Philippine anti-terrorism law

Hope there’s no ‘onslaught’ until then: Anti-terror law oral arguments set January 2021

Lian Buan

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Hope there’s no ‘onslaught’ until then: Anti-terror law oral arguments set January 2021

ANTI-TERROR LAW. Members of the Association of Major Religious Superiors in the Philippines file a petition against the Anti-Terror Law, the 30th against the law, before the Supreme Court in Manila on August 26, 2020.

Photo by Ben Nabong/Rappler

National Union of Peoples' Lawyers (NUPL) hopes that in the 2-month wait, 'no further onslaughts on basic rights happen'

The Supreme Court has finally set the oral arguments for the 37 petitions against the anti-terror law on January 19, 2021.

The advisory was sent to the petitioners on Friday, November 20, identifying the main issues to be argued during the oral arguments.

Among the issues to be argued, according to the advisory, was whether the Supreme Court should issue a Temporary Restraining Order (TRO) against the law.

Petitioners have been filing reiterative motions back and forth, trying to convince the Court that the Supreme Court must issue a TRO immediately without having to wait for the oral arguments.

In the Cybercrime Law, the Supreme Court issued a TRO within a month of effectivity. The oral arguments were held only 3 months after.

National Union of Peoples’ Lawyers (NUPL) president Edre Olalia said he hoped that no “onslaught” happens while they wait for the oral arguments.

“Given that the question of a TRO has been tabled as a preliminary issue until January 19, 2021, we entertain the apprehension that meanwhile no further onslaughts on basic rights happen considering the current intensifying political weaponization of the law,” Olalia said.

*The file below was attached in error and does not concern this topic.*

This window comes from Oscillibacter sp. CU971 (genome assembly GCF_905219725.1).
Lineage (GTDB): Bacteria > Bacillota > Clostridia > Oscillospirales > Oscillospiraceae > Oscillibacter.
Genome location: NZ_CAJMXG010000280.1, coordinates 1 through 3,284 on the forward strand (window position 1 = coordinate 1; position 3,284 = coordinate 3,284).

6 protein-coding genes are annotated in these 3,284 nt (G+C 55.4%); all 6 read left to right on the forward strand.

Two Aetas in Zambales have already been charged for terrorism under the feared law. They are still detained.

Religious group Rural Missionaries of the Philippines (RMP) has also lost access to its bank accounts, cutting it off to millions worth of international funding for its grassroots projects for the rural poor. The Anti-Money Laundering Council (AMLC) froze its accounts for alleged terrorism financing.

Oral arguments

The lawyers for the 37 petitions were “directed to coordinate with each other” and to tell the Court which of them would argue each issue or group of issues. Solicitor General Jose Calida could bring not more than 3 lawyers with him to argue the government’s side.

Chief Justice Diosdado Peralta had earlier said that the technique for an orderly hearing would be to group common issues in the petition and assign only one lawyer to argue for all petitioners on that issue.

The oral arguments will start 2 pm. As per the advisory, the oral arguments will be in person at the en banc session hall in the Supreme Court in Manila.


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Lian Buan

Lian Buan is a senior investigative reporter, and minder of Rappler's justice, human rights and crime cluster.